Wednesday, February 12, 2014

You, Personally, Are Playing There Will Never Be Another You Wrong

In my analysis of Dexter Gordon’s solo on There Will Never Be Another You (from Body & Soul, recorded in 1967), I make a semi-biggish deal of Dexter’s using a major ii-V7 in bars 3 and 4: in other words, Dexter played Dm9 to G9 (concert key) in that spot, instead of the “God-ordained” (as I put it back then) changes Dm7b5 to G7(b9).

Related PostJazz musicians over the years have settled on those latter changes, which form a minor ii-V7 progression with a half-dimished ii chord (a minor chord with a flatted fifth) and a V7 chord with a flatted ninth. The minor progression makes sense from a music theory standpoint, since the changes resolve in bar 5 to a C minor chord. And it sounds good: those minor ii-V7s, with their flat fifths and flat ninths, give improvisers some meaty, “darker” harmonies to dig into...

Now, this might seem to be a nerdy “inside baseball” kind of observation (and that’s only because, let’s face it, it is!) — however, the difference between the minor vs. major ii-V7s is big: even non-musician normal-type human beings can hear it...

When I first came across this recording of Dexter and his major ii-V7s, chockfull of natural fifths and ninths, I didn’t recognize what he was up to: I thought he was blowing some sort of especially fresh and interesting substitution. It was a facepalm moment once I actually started transcribing the solo: nothing fancy or exotic to see here, folks — just one of my heroes messing with my expectations!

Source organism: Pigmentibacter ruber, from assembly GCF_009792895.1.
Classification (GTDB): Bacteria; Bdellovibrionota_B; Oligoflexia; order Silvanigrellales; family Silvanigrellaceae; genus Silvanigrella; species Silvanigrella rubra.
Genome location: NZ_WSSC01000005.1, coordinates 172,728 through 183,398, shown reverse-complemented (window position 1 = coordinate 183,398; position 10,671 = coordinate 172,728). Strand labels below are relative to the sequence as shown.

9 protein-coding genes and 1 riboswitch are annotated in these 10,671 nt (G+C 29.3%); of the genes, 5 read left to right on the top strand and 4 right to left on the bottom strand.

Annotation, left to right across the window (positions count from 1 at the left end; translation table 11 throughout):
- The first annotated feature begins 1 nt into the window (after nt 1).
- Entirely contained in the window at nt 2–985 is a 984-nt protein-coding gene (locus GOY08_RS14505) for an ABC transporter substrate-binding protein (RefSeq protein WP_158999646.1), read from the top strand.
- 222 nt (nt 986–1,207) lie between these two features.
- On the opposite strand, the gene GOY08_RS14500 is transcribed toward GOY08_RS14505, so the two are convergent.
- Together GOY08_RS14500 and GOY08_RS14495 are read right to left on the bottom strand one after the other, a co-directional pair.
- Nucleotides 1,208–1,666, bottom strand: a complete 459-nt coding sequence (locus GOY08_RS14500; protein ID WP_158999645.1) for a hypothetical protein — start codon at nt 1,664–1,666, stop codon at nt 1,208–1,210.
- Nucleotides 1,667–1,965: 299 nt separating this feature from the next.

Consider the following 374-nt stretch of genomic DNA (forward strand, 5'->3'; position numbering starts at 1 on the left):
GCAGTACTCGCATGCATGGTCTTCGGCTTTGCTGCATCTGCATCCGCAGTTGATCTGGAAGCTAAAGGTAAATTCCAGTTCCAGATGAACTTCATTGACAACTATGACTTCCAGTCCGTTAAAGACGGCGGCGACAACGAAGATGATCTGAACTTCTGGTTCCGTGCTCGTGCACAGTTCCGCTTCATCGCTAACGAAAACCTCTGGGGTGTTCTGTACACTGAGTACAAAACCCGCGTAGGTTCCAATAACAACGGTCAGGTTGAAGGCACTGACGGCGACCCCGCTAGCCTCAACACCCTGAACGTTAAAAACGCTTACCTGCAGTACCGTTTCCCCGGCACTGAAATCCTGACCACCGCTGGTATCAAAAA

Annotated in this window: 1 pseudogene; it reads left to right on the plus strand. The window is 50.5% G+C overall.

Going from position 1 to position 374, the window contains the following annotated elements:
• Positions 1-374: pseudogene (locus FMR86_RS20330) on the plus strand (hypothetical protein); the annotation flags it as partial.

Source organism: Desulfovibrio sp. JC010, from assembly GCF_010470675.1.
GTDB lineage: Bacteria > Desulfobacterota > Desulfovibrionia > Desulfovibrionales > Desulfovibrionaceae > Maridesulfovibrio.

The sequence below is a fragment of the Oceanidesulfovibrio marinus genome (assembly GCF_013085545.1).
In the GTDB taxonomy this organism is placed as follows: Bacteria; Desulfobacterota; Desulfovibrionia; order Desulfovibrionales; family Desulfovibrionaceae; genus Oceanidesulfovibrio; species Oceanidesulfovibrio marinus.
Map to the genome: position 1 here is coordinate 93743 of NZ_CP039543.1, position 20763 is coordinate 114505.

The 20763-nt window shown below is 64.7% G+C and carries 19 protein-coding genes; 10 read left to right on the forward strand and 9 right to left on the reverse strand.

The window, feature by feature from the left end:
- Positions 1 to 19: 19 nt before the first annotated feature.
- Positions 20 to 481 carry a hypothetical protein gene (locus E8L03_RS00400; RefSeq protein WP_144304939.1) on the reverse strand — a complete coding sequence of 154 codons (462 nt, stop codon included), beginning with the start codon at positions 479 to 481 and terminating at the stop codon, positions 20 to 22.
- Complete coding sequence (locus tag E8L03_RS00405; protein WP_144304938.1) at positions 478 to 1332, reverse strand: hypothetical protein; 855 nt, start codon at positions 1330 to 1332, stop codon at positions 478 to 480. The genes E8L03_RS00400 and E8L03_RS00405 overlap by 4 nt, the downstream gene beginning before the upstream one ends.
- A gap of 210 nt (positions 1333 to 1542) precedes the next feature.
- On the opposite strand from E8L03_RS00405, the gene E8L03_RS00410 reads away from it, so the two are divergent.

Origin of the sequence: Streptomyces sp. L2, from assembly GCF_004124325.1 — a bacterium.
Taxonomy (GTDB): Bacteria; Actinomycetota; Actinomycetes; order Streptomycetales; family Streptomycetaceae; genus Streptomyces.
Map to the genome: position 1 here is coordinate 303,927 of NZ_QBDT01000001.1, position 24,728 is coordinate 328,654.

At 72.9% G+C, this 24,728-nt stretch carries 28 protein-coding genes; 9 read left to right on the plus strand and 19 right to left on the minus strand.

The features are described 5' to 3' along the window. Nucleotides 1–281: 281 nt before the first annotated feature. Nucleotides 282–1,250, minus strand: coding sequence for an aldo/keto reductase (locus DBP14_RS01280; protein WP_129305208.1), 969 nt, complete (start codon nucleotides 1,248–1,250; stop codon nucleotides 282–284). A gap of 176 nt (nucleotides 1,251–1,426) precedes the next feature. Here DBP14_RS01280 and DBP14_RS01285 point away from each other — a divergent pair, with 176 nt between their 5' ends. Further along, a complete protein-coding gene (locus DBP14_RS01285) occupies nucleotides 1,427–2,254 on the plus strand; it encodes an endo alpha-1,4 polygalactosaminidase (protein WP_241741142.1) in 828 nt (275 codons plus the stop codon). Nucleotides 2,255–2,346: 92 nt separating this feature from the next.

Dexter was the first guy I’ve heard consistently and relentlessly play major ii-V7s at that spot on TWNBAY (don’t be afraid, just an acronym...), but there was at least one other person who heard the tune that way even before Dexter did — and that individual is Harry Warren, the guy who composed it!

Not long after I’d posted my Dexter TWNBAY transcription, I heard from Terry Lukiwski, a fine trombonist based in Toronto. He’d spotted my commentary on Dexter’s novel (to me!) interpretation of the tune, and told me that Gordon was merely playing what Harry Warren had originally intended. Later, Terry was kind enough to send me a copy of the original published arrangement. (He sent this to me almost exactly three years ago; it’s apparently taken me till now to build up the emotional strength to deal with this shattering development!)

Here’s the relevant section, the first bars of the refrain, from the published arrangement:

And here’s what that sounds like:

(https://dl.dropboxusercontent.com/u/5627085/blogfiles/therewill.mp3)

Here’s the exact same arrangement, but with bars 3 and 4 “minorized” —  the A’s and E’s in those bars flatted, so that we have D half-diminished 7 [or Dm7(b5)] to G7(b9), the common performance practice of the tune today:

(https://dl.dropboxusercontent.com/u/5627085/blogfiles/therewillminor.mp3)

The first is sweet; the second bittersweet — at least, that’s a succinct way of describing how I hear them.

So: which is “correct”?

Well, it’s worth noting that jazz musicians are hardly known for their fealty to a composer’s intentions — in this genre all about improvisation, the tune is often no more than the half-pipe (by the way, the Winter Olympics are on TV right now...) which the improvisor freestyles over: nobody really cares about the infrastructure — folks just tune in to see the cool moves.

However, jazz musicians, especially old-timers, have also been known to solemnly advise youngsters and up-and-comers that they need to know the lyrics of a song in order to properly interpret it.